Excerpt About Ego Development

Progression of Ego Development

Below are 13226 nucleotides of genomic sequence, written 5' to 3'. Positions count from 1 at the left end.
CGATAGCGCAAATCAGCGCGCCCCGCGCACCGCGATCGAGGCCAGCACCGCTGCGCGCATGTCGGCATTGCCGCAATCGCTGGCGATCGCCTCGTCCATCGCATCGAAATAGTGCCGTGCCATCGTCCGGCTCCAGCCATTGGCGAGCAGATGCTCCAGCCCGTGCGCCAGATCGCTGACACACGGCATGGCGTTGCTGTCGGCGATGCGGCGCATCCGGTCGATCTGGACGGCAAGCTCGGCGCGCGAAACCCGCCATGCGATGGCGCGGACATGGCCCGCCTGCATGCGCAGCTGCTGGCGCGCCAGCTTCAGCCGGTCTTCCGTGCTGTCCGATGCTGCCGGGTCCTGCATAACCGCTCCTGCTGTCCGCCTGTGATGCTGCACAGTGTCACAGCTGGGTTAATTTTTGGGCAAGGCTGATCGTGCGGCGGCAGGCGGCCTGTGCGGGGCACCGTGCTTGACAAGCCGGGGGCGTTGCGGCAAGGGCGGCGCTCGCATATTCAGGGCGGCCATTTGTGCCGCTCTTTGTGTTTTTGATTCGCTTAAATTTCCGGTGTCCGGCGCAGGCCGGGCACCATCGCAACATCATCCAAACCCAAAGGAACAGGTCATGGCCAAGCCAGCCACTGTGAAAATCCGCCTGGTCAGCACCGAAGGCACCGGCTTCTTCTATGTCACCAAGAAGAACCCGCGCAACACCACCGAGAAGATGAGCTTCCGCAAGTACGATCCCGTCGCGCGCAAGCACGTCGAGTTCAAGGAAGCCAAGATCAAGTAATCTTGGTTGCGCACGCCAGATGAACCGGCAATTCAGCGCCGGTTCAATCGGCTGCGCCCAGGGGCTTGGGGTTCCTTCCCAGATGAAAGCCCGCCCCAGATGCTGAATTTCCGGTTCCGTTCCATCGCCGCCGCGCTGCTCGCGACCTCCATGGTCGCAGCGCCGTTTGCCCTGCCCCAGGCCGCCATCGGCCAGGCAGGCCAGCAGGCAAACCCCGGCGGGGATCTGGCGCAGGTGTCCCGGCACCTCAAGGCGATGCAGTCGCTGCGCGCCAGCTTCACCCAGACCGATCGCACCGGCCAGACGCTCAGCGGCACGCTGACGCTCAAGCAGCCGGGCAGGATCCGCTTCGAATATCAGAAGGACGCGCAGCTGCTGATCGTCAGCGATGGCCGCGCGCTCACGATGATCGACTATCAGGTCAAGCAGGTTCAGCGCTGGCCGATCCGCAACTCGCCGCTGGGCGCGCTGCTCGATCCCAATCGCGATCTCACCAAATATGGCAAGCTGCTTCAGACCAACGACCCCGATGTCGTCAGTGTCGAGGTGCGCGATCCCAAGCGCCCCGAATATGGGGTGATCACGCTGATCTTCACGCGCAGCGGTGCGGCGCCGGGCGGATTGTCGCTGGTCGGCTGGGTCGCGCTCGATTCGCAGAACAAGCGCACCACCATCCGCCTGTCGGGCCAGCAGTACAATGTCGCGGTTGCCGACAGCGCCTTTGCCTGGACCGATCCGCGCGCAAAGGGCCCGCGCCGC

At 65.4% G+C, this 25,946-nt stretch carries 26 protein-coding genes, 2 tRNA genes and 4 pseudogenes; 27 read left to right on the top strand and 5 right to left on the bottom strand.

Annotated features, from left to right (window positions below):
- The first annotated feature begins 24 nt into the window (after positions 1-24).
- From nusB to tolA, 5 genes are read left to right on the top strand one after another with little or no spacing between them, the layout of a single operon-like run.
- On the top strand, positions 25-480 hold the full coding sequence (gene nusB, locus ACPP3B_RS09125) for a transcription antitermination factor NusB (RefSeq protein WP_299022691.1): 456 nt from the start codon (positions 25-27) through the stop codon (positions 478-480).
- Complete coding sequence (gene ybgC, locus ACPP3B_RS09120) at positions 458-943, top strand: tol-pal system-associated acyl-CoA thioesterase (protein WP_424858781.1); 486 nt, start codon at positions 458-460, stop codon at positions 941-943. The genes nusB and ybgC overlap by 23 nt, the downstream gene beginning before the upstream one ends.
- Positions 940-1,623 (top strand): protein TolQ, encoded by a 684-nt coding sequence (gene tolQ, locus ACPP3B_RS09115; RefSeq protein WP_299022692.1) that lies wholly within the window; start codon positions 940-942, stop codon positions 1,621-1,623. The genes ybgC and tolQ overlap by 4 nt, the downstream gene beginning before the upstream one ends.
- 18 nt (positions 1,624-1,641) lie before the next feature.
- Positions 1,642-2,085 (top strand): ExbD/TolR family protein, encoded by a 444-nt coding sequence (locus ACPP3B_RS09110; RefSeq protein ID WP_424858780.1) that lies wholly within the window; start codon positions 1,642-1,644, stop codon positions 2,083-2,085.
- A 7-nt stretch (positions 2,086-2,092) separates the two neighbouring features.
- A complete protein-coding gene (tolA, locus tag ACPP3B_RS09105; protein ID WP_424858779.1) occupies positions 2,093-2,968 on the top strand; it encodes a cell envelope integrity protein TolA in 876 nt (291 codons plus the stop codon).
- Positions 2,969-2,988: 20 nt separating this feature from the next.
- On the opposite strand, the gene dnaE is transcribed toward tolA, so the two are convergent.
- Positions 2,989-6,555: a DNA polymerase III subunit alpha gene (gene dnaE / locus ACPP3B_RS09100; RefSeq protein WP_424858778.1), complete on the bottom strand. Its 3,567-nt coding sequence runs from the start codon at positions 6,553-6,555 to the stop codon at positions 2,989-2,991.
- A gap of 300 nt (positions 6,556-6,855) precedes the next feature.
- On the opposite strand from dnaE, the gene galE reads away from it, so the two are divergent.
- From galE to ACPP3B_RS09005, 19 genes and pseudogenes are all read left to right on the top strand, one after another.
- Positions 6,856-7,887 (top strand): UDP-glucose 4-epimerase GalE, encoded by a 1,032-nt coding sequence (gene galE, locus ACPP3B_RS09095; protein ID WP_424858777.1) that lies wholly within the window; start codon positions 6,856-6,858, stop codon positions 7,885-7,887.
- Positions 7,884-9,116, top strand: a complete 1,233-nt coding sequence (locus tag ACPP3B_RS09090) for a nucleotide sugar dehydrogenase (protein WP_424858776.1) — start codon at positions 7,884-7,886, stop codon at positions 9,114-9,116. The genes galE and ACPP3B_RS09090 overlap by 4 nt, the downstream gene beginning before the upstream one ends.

Ego development progresses through integrating impressions accumulated from the soul’s early experiences, primarily those with her primary caregivers. These impressions are basically memory traces of her interactions with her parents, first and primarily the mother. These memory traces are retained as images of the parent, of oneself, and the quality of interaction. The three constitute what is called an internalized object relation. The various object relations become integrated by the mind into larger and larger units until there finally results a super-ordinate self-image and object image. The overarching self-image, which contains all the memory traces of oneself (mostly vis-à-vis the mothering person), is a mental representation of the self that patterns the soul by impressing her with its content. In other words, the soul’s field of consciousness becomes gradually structured in a semi-permanent way by the development of this self-representation. The self-representation contains two primary ego structures: individual boundaries that separate the self from others, and identity by which the self knows itself. (See The Point of Existence, chapter 9, about the development of the self-representation, the two primary structures, and their relationship and differences.)

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